A 33-year-old Howard County businessman is turning the nation's mountain of credit card debt into a personal gold mine.
Five years ago, Bernaldo J. Dancel started National Credit Counseling Services (NCCS) on the kitchen table of his Columbia apartment. Today, he makes about $300,000 a year running a $27 million tax-exempt, nonprofit corporation that's about to move into its fifth new and larger office since 1992.
County officials tout Dancel's operation as a prime example of economic development -- even as tax experts warn he is pushing the Internal Revenue Service standard of what it means to be a public-service nonprofit corporation.
One questionable practice: NCCS pays millions of dollars in management fees to a for-profit firm Dancel founded eight months ago.
"They may turn out to be innocent and meet any fairness standards," said Harvey J. Goldschmid, who teaches nonprofit law at the Columbia University School of Law in New York. "But a state official may want to take a look at what has been going on."
What's going on typically starts with nationwide advertisements, such as this one in the back of Popular Science:
"MAXED OUT CREDIT CARDS? Reduce payments and interest. NO FEE. Fast. EZ. Confidential. NCCS nonprofit." The ad ends with a toll-free number.
Working inside a shiny Columbia high-rise, rows and rows of NCCS "producers" in telephone headsets advise callers to consolidate their sometimes staggering credit card bills into a single monthly payment.
NCCS then negotiates with credit card companies, cutting callers' interest loads, on average, in half.
Credit card companies bankroll NCCS and other counseling services because they don't want debtors to file for personal bankruptcy. In the first six months of this year, NCCS received about $8 million from the companies.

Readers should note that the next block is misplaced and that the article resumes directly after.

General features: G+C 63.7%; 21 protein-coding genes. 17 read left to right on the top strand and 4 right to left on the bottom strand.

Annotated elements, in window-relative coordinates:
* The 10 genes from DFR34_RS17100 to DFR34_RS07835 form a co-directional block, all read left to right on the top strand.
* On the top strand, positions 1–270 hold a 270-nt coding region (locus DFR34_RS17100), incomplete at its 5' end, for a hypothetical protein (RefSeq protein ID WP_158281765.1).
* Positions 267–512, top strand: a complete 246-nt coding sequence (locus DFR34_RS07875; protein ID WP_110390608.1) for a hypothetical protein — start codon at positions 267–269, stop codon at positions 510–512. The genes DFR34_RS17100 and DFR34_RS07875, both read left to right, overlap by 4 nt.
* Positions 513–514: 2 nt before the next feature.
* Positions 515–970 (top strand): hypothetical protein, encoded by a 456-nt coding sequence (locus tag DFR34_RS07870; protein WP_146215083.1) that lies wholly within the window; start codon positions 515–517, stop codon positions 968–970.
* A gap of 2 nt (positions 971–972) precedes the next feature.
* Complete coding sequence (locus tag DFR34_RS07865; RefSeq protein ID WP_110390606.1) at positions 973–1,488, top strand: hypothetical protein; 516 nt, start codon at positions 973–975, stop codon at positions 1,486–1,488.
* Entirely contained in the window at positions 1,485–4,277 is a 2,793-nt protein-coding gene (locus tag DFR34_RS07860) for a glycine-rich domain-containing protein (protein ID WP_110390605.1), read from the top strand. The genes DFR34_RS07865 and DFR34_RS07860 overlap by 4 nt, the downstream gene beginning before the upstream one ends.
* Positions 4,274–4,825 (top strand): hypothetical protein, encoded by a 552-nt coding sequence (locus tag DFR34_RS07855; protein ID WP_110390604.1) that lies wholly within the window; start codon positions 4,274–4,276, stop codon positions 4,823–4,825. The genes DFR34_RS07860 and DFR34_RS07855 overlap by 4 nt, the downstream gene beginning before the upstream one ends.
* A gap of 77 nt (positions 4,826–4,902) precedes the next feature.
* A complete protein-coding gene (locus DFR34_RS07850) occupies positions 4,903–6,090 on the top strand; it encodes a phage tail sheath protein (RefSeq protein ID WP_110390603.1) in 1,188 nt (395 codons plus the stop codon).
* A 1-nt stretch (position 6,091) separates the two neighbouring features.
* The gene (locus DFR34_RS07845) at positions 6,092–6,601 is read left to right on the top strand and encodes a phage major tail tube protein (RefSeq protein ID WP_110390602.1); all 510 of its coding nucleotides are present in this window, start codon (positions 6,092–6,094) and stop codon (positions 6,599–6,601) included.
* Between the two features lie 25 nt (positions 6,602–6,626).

NCCS's future may be as big as the nation's mounting credit card debt. Already the largest such counseling service under one roof, NCCS expects to employ between 600 and 700 workers by next summer. Now, it has 55,000 debtor-clients, NCCS officials say.
Dancel, the former sales manager of Kensington Securities, remains the heart and soul of NCCS. And it is his web of business and personal relationships with NCCS that troubles nonprofit experts.
Salary, loan, buyout
Last year, NCCS paid Dancel $331,065, lent him $160,000 and acquired Freedom Network International, a business -- owned in part by Dancel -- that offers discount shopping services to NCCS clients, according to federal tax forms required of all nonprofit organizations. Dancel repaid the loan last year.
In the first half of this year, NCCS paid about $3 million for management services to a for-profit company -- Marketshare Management Inc. -- of which Dancel is the majority owner, according to the forms and Dancel.
Last year and the first half of this year, NCCS had three directors on its board -- all closely linked to Dancel. They are Preston Duppins, an NCCS manager; Lawrence Merwin, general counsel for Marketshare Management; and Dancel. NCCS recently added three board members.
"When you sum it all up," said nonprofit expert Jim Fishman, a professor at Pace University's law school in White Plains, N.Y., "this organization seems to exist for the private benefit of the managers -- particularly the major-domo [Dancel] of the whole project."
Fishman said the IRS should yank the corporation's tax-exempt status and make it pay back taxes.
Dancel and his assistants say they've done nothing wrong and any attention should focus on their clients now working toward financial independence. They say they've taken pains to separate nonprofit public-service activities from for-profit activities within their operations.
Dancel says his NCCS salary equals his private-sector value, his $160,000 loan was provided at market rates and the sale of the shopping club -- a service for NCCS clients -- lost money.
The NCCS president says he makes no money yet from Marketshare Management, which NCCS spun off as a for-profit company in January. He provided The Sun with an audit by an independent accounting firm that shows Marketshare charges NCCS rates that are the same as or lower than market rates.
'Fair and equitable'
"We've done everything we can to make sure everything is fair and equitable to NCCS," Dancel said.
Still, nonprofit experts say the NCCS board needs to be more independent of its operations. They also say if Dancel wanted a loan, he should have gone to a bank.
The debate over the corporation's nonprofit status means nothing to David Hamby, a 36-year-old Baltimore mail carrier whose story reflects those repeated by NCCS callers.
Three years ago, Hamby and his wife, Mary, had racked up $34,730.81 on more than a dozen credit cards. Among their charges: a $5,000 honeymoon to the Bahamas and cash advances from one card to pay off other cards.
The couple was paying $1,500 a month on this debt, David Hamby said. They considered filing for personal bankruptcy.